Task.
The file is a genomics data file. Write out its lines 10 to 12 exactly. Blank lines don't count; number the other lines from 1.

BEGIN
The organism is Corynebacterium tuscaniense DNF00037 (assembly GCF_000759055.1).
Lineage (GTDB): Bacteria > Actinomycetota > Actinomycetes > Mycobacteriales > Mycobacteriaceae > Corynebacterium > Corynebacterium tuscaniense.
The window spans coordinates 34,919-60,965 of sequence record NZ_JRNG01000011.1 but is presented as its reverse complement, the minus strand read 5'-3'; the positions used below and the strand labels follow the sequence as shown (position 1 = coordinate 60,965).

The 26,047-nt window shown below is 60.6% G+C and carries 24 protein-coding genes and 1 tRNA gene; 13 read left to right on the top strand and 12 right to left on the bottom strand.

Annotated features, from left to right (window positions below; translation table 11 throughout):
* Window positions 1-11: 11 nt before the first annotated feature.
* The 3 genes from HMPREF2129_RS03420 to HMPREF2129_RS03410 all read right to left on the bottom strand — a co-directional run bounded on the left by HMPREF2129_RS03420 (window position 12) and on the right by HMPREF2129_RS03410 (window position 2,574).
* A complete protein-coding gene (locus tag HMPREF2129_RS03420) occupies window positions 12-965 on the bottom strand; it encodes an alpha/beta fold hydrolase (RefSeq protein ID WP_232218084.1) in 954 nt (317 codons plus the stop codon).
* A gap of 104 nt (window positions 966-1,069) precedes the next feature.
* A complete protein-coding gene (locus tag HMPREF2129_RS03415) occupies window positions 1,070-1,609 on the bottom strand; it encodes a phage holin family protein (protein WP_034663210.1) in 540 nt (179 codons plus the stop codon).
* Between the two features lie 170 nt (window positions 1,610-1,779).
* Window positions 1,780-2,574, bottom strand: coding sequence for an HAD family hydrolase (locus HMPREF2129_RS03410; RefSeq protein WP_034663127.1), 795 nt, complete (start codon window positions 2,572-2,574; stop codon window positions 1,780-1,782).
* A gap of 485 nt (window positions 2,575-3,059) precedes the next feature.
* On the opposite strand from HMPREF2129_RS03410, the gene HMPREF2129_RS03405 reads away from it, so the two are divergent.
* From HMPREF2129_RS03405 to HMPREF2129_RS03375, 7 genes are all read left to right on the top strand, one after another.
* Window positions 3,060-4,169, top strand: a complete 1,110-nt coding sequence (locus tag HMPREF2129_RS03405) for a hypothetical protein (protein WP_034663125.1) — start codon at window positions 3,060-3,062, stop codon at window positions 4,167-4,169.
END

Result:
* A complete protein-coding gene (locus tag HMPREF2129_RS03415) occupies window positions 1,070-1,609 on the bottom strand; it encodes a phage holin family protein (protein WP_034663210.1) in 540 nt (179 codons plus the stop codon).
* Between the two features lie 170 nt (window positions 1,610-1,779).
* Window positions 1,780-2,574, bottom strand: coding sequence for an HAD family hydrolase (locus HMPREF2129_RS03410; RefSeq protein WP_034663127.1), 795 nt, complete (start codon window positions 2,572-2,574; stop codon window positions 1,780-1,782).